Thursday, September 18, 2014

FELTS: Finch supporter? Or just a fluke?

By TOMMY FELTS, Voices From the News | 8/1/2014

We at The Herald always have found Bob Fluke to be a sincere, authentic man, regardless of his views on the political topics of the day. That’s why Fluke’s recent campaign rhetoric is so troubling.

In his bid to unseat freshman state Rep. Blaine Finch, R-Ottawa, in Tuesday’s primary race for Kansas House District 59, Fluke has resorted to pointed — though often misleading and even flat-out false — attacks on his opponent’s political record, which now have devolved into mudslinging at Finch’s personal and professional character. At a July 22 candidate forum, for example, Finch defended himself against claims by Fluke and outside groups that the incumbent has been dishonest about his pro-life voting record. Fluke then essentially called Finch a liar without offering any evidence to back it up. That’s a recurring theme we’ve seen from Fluke and his surrogates in the weeks leading up to the election.

We at The Herald always have found Bob Fluke to be a sincere, authentic man, regardless of his views on the political topics of the day. That’s why Fluke’s recent campaign rhetoric is so troubling.

In his bid to unseat freshman state Rep. Blaine Finch, R-Ottawa, in Tuesday’s primary race for Kansas House District 59, Fluke has resorted to pointed — though often misleading and even flat-out false — attacks on his opponent’s political record, which now have devolved into mudslinging at Finch’s personal and professional character. At a July 22 candidate forum, for example, Finch defended himself against claims by Fluke and outside groups that the incumbent has been dishonest about his pro-life voting record. Fluke then essentially called Finch a liar without offering any evidence to back it up. That’s a recurring theme we’ve seen from Fluke and his surrogates in the weeks leading up to the election.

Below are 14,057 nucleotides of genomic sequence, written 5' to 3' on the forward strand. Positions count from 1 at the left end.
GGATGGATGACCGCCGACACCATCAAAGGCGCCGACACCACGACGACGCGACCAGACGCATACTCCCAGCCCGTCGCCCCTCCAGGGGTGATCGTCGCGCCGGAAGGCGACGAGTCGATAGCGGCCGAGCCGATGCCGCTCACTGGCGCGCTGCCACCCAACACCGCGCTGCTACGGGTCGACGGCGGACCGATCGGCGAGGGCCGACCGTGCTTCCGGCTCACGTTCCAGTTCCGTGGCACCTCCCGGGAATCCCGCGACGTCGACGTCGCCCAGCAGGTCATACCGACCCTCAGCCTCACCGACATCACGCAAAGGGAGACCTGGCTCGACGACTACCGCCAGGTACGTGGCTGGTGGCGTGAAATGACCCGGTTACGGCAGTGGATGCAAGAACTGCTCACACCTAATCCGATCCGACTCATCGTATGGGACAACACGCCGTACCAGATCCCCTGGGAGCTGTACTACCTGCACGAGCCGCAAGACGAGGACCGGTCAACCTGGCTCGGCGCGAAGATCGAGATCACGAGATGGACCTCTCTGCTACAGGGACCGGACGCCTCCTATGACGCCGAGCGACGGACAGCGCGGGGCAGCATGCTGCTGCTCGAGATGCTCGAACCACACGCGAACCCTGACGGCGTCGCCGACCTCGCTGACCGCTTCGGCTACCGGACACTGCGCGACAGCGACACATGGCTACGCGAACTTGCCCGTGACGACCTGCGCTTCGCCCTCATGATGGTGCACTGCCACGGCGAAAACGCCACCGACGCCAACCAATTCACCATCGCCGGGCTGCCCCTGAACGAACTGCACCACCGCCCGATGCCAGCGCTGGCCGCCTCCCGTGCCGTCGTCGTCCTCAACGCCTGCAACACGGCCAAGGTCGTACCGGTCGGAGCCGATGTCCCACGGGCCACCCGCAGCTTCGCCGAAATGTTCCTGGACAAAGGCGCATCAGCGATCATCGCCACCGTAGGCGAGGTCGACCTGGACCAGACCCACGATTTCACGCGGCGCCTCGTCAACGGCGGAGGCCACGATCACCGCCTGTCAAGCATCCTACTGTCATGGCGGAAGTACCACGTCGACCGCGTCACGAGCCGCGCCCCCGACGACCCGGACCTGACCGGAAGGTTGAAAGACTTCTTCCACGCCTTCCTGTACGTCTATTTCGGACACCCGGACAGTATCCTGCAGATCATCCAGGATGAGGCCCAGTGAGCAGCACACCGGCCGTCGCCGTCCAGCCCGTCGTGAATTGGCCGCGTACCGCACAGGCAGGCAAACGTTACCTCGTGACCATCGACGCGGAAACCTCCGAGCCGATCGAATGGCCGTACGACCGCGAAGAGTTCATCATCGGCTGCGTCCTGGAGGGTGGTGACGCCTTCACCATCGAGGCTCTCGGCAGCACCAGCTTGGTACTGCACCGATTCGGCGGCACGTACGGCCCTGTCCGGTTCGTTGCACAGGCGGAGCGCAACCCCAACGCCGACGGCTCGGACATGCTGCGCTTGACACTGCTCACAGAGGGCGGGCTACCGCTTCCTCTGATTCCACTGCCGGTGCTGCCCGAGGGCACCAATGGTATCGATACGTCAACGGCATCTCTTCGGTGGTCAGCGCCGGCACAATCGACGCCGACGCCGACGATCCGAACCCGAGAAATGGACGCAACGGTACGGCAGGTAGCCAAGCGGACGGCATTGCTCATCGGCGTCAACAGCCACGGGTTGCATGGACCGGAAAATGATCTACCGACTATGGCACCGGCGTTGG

This isn’t the Bob Fluke we came to know during his seven-month tenure as Franklin County Republican Central Committee chairman. That Fluke always was open, honest and helpful when we called looking for local comments to state and national political stories. On numerous occasions, he spoke highly of Finch, even telling us with pride that when he had questions about legislation in Topeka, one of the first people he would call was Finch.

So it was a surprise last week when, during a sit-down interview with Herald editors, Fluke struggled when asked where he and Finch have common ground (besides on Second Amendment issues where Finch has a solid gun rights record and National Rifle Association endorsement).

“Maybe on local control?” Fluke said. “I’ve really focused on where we’re not on common ground, not where we are, because I think that’s what voters are more interested in.”

But gun rights and local control aren’t the only areas where Fluke voiced support of Finch’s politics in the past. Earlier this spring, for example, Fluke joined Finch in his skepticism of and public opposition to an education funding bill that was rushed through the Statehouse by arch-conservatives with little review and ultimately took away teachers’ due process rights.

(Finch, you might recall, was the one who days earlier helped craft an education bill in the House that gained broad bipartisan support and the approval of Republican Gov. Sam Brownback before being scuttled by GOP leadership in favor of the bill that ultimately passed — much to the chagrin of both Finch and Fluke.)

So ... the two might have more in common than Fluke now wants to admit. But why?